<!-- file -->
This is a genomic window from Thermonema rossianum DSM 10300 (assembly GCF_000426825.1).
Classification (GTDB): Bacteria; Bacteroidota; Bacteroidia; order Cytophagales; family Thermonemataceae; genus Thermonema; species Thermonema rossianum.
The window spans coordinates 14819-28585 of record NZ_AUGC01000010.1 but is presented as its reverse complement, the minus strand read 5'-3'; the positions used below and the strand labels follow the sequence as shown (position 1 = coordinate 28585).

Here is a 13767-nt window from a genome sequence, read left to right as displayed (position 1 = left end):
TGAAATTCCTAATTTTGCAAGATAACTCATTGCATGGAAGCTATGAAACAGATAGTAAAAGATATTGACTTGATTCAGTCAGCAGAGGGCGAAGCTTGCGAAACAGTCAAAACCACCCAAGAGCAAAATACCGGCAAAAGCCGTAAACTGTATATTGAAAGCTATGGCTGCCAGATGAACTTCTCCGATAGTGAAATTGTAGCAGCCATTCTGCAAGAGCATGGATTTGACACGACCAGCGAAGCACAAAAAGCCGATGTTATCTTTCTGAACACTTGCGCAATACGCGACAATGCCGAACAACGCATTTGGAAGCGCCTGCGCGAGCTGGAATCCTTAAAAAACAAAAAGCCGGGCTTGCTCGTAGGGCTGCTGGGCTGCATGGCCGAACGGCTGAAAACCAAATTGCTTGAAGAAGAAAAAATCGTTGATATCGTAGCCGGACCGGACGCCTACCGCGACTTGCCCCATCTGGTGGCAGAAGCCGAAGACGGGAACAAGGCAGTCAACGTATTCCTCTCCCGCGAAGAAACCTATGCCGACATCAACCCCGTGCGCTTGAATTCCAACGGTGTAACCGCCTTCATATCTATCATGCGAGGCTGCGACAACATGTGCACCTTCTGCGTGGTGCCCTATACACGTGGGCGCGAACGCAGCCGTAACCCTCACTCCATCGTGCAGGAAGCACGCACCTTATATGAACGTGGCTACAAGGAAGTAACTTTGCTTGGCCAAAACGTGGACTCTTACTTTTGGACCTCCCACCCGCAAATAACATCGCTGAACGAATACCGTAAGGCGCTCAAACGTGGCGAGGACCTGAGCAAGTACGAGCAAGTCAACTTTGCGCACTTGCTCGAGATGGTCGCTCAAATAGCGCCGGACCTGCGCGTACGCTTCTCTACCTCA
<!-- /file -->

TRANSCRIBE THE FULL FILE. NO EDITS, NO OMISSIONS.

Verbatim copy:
This is a genomic window from Thermonema rossianum DSM 10300 (assembly GCF_000426825.1).
Classification (GTDB): Bacteria; Bacteroidota; Bacteroidia; order Cytophagales; family Thermonemataceae; genus Thermonema; species Thermonema rossianum.
The window spans coordinates 14819-28585 of record NZ_AUGC01000010.1 but is presented as its reverse complement, the minus strand read 5'-3'; the positions used below and the strand labels follow the sequence as shown (position 1 = coordinate 28585).

Here is a 13767-nt window from a genome sequence, read left to right as displayed (position 1 = left end):
TGAAATTCCTAATTTTGCAAGATAACTCATTGCATGGAAGCTATGAAACAGATAGTAAAAGATATTGACTTGATTCAGTCAGCAGAGGGCGAAGCTTGCGAAACAGTCAAAACCACCCAAGAGCAAAATACCGGCAAAAGCCGTAAACTGTATATTGAAAGCTATGGCTGCCAGATGAACTTCTCCGATAGTGAAATTGTAGCAGCCATTCTGCAAGAGCATGGATTTGACACGACCAGCGAAGCACAAAAAGCCGATGTTATCTTTCTGAACACTTGCGCAATACGCGACAATGCCGAACAACGCATTTGGAAGCGCCTGCGCGAGCTGGAATCCTTAAAAAACAAAAAGCCGGGCTTGCTCGTAGGGCTGCTGGGCTGCATGGCCGAACGGCTGAAAACCAAATTGCTTGAAGAAGAAAAAATCGTTGATATCGTAGCCGGACCGGACGCCTACCGCGACTTGCCCCATCTGGTGGCAGAAGCCGAAGACGGGAACAAGGCAGTCAACGTATTCCTCTCCCGCGAAGAAACCTATGCCGACATCAACCCCGTGCGCTTGAATTCCAACGGTGTAACCGCCTTCATATCTATCATGCGAGGCTGCGACAACATGTGCACCTTCTGCGTGGTGCCCTATACACGTGGGCGCGAACGCAGCCGTAACCCTCACTCCATCGTGCAGGAAGCACGCACCTTATATGAACGTGGCTACAAGGAAGTAACTTTGCTTGGCCAAAACGTGGACTCTTACTTTTGGACCTCCCACCCGCAAATAACATCGCTGAACGAATACCGTAAGGCGCTCAAACGTGGCGAGGACCTGAGCAAGTACGAGCAAGTCAACTTTGCGCACTTGCTCGAGATGGTCGCTCAAATAGCGCCGGACCTGCGCGTACGCTTCTCTACCTCA